A significant number of our fellow citizens find themselves on the fringes of social and political life. They have been pushed there by the crisis and their anger at a political system that has not upheld its contract with them for decades. Up until a few years ago, many of these people belonged to the sturdy stem of the center-right. These are homeowners, conservatives who may have had some extreme views on a variety of social issues but never really deviated from the norms of liberal democracy. Among their ranks you would find military people, police officers, judges and merchants. New Democracy lost their support because many picked up on the party’s early anti-memorandum rhetoric and remained in that camp when leader Antonis Samaras made an about-face before being elected prime minister.
Now they are furious and have embraced a number of far-fetched conspiracy theories, which have replaced their value system to become the only tool through which they can comprehend the crisis. The younger members of this group get their information from websites that spin their own conspiracies and explain everything as being part of a diabolical scheme to hurt the Greeks. Anger and the certainty that they know what’s up has led many of these people to anti-memorandum mania.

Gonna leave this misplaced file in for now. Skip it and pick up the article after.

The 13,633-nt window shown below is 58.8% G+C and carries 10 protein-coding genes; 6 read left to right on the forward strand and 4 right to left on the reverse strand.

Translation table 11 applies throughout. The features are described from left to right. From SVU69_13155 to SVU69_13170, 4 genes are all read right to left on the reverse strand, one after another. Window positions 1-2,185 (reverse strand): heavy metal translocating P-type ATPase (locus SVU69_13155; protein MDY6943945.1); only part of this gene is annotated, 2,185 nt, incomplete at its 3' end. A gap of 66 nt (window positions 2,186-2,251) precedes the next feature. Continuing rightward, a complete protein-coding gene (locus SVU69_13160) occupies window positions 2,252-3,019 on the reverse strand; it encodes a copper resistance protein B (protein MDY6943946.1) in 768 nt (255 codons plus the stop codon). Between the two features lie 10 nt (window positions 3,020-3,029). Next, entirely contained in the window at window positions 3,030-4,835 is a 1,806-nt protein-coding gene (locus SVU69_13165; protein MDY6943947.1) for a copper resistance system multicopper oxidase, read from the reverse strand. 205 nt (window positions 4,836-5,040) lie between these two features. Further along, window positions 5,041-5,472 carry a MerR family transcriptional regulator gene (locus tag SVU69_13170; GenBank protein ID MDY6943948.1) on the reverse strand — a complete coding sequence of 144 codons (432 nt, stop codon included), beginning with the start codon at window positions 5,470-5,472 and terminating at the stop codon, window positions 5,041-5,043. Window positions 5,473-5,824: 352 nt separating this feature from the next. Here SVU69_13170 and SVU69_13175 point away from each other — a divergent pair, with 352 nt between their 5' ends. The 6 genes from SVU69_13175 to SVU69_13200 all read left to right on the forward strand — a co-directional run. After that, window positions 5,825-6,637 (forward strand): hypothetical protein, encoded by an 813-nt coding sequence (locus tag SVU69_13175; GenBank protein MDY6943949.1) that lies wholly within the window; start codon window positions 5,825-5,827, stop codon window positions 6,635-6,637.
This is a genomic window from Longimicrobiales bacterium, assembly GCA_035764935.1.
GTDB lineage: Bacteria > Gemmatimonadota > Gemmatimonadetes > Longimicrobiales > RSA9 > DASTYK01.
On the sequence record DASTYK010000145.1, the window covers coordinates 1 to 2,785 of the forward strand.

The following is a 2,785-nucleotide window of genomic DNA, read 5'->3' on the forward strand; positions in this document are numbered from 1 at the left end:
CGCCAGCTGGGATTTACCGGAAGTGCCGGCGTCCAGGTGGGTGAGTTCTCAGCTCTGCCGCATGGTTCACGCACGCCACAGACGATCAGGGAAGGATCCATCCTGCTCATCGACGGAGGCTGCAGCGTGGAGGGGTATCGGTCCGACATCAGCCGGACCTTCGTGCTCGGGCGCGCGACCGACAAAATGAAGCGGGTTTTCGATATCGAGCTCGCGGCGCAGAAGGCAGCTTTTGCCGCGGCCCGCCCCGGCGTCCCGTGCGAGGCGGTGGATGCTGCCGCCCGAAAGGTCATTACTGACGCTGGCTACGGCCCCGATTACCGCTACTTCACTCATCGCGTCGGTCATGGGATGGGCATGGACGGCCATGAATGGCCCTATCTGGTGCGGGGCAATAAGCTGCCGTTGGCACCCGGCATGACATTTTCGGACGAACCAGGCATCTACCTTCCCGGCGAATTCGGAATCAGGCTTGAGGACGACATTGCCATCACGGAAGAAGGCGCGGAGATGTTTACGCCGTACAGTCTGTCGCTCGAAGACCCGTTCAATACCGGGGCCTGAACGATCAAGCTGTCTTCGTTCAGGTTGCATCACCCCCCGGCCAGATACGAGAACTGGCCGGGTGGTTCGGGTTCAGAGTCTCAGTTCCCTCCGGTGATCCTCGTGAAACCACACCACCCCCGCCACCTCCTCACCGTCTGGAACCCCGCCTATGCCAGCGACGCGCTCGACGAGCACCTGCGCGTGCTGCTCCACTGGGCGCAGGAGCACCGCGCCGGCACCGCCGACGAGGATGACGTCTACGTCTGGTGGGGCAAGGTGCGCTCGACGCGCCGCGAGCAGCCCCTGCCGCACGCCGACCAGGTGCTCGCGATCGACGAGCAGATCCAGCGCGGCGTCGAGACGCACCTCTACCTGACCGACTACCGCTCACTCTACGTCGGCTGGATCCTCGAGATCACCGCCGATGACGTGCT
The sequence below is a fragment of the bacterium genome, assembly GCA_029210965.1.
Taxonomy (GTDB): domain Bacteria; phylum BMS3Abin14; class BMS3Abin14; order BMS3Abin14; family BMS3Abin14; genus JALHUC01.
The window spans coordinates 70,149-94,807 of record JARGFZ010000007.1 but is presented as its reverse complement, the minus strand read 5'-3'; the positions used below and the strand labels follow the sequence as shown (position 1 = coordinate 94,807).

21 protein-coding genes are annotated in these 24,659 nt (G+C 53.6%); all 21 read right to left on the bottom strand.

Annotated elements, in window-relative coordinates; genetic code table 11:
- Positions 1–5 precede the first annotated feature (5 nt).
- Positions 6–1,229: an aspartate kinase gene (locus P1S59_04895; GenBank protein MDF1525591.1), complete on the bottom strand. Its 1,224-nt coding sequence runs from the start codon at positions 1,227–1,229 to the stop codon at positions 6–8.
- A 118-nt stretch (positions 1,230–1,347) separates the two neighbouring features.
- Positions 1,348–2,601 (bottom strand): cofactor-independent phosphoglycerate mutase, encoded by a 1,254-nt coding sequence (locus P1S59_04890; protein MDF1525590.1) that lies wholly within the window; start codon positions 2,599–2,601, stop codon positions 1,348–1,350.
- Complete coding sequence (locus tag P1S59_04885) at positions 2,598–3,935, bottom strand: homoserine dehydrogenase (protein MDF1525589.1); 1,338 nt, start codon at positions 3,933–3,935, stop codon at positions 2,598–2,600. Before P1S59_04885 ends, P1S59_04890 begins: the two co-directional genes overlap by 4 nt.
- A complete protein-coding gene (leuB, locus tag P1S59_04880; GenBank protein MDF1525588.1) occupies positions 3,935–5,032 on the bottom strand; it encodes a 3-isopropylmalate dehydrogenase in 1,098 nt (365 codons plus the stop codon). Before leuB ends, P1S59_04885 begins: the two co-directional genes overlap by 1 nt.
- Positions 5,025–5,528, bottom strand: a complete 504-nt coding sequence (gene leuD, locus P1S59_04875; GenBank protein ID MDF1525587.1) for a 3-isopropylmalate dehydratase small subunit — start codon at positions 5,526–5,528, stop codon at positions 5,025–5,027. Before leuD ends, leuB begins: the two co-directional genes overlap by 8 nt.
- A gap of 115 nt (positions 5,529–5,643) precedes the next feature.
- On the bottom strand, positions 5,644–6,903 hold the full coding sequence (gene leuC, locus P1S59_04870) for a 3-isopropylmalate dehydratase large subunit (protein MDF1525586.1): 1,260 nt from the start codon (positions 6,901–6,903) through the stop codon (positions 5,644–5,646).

The future of this country depends on winning these people back. Any politician or party who shuns or ridicules them is foolish and arrogant, because at the end of the day, the responsibility for our current circumstances lies mostly with our politicians.
Anyway, the right began its populist turn long before the memorandum, when certain high-ranking cadres decided that instead of following in the footsteps of the party’s biggest visionaries, ND needed to imitate early PASOK and to address a lower common denominator. They forgot that for a nation to move forward it needs ambitious goals; not complacency or persecution syndromes.
The solution does not lie in coming closer to the far-right. It lies in hard work, in dialogue and in the effort to convince voters that a regime of hate is not the way to go and that extreme nationalism is detrimental to the nation.
Everyone has a role to play in this effort: the state, which can start by imposing the law and order instead of being absent from our neighborhoods; the Church, which can address people’s souls; politicians, the media, community groups and every individual.
Many say that it is too late to win back the center-right that gravitated to the extremes because too much poison has been pumped into its veins. They may be right, but this does not mean that we should not put up a fight for them, that we should surrender them.